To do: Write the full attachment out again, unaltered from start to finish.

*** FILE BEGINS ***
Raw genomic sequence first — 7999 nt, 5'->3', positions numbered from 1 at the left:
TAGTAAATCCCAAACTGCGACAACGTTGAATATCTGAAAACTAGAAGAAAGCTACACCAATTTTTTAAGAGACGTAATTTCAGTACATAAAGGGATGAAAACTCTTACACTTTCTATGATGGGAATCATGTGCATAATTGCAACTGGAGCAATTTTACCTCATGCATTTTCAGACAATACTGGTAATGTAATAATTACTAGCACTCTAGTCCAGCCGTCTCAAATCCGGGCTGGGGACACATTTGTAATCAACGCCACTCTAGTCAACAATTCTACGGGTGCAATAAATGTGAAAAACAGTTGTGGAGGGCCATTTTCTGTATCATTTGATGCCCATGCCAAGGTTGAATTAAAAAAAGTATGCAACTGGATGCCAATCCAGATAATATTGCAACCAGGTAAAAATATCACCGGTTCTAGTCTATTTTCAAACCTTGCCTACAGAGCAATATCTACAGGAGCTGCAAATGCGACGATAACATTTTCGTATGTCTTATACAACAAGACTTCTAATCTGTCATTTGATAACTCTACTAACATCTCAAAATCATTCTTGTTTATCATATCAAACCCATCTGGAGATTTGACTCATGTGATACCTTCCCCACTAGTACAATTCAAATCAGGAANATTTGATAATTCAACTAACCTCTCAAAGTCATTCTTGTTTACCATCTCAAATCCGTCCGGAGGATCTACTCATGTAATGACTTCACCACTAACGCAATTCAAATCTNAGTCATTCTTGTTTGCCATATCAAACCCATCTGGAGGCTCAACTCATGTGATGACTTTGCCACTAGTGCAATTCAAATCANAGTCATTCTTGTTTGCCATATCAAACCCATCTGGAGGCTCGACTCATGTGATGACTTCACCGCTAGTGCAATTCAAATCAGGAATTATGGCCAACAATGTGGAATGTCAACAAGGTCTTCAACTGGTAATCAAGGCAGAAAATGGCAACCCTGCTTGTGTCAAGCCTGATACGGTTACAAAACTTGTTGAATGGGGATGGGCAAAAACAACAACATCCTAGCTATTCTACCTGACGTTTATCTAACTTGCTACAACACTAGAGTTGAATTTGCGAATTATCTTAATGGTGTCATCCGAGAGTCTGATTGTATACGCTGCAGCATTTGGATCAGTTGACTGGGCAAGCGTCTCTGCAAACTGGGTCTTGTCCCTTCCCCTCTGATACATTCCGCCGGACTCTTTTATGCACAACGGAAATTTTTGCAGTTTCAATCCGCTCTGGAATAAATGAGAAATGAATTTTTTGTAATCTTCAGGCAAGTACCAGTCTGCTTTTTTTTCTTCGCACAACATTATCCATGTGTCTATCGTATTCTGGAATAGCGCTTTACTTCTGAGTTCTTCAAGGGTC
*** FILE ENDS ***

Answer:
Raw genomic sequence first — 7999 nt, 5'->3', positions numbered from 1 at the left:
TAGTAAATCCCAAACTGCGACAACGTTGAATATCTGAAAACTAGAAGAAAGCTACACCAATTTTTTAAGAGACGTAATTTCAGTACATAAAGGGATGAAAACTCTTACACTTTCTATGATGGGAATCATGTGCATAATTGCAACTGGAGCAATTTTACCTCATGCATTTTCAGACAATACTGGTAATGTAATAATTACTAGCACTCTAGTCCAGCCGTCTCAAATCCGGGCTGGGGACACATTTGTAATCAACGCCACTCTAGTCAACAATTCTACGGGTGCAATAAATGTGAAAAACAGTTGTGGAGGGCCATTTTCTGTATCATTTGATGCCCATGCCAAGGTTGAATTAAAAAAAGTATGCAACTGGATGCCAATCCAGATAATATTGCAACCAGGTAAAAATATCACCGGTTCTAGTCTATTTTCAAACCTTGCCTACAGAGCAATATCTACAGGAGCTGCAAATGCGACGATAACATTTTCGTATGTCTTATACAACAAGACTTCTAATCTGTCATTTGATAACTCTACTAACATCTCAAAATCATTCTTGTTTATCATATCAAACCCATCTGGAGATTTGACTCATGTGATACCTTCCCCACTAGTACAATTCAAATCAGGAANATTTGATAATTCAACTAACCTCTCAAAGTCATTCTTGTTTACCATCTCAAATCCGTCCGGAGGATCTACTCATGTAATGACTTCACCACTAACGCAATTCAAATCTNAGTCATTCTTGTTTGCCATATCAAACCCATCTGGAGGCTCAACTCATGTGATGACTTTGCCACTAGTGCAATTCAAATCANAGTCATTCTTGTTTGCCATATCAAACCCATCTGGAGGCTCGACTCATGTGATGACTTCACCGCTAGTGCAATTCAAATCAGGAATTATGGCCAACAATGTGGAATGTCAACAAGGTCTTCAACTGGTAATCAAGGCAGAAAATGGCAACCCTGCTTGTGTCAAGCCTGATACGGTTACAAAACTTGTTGAATGGGGATGGGCAAAAACAACAACATCCTAGCTATTCTACCTGACGTTTATCTAACTTGCTACAACACTAGAGTTGAATTTGCGAATTATCTTAATGGTGTCATCCGAGAGTCTGATTGTATACGCTGCAGCATTTGGATCAGTTGACTGGGCAAGCGTCTCTGCAAACTGGGTCTTGTCCCTTCCCCTCTGATACATTCCGCCGGACTCTTTTATGCACAACGGAAATTTTTGCAGTTTCAATCCGCTCTGGAATAAATGAGAAATGAATTTTTTGTAATCTTCAGGCAAGTACCAGTCTGCTTTTTTTTCTTCGCACAACATTATCCATGTGTCTATCGTATTCTGGAATAGCGCTTTACTTCTGAGTTCTTCAAGGGTC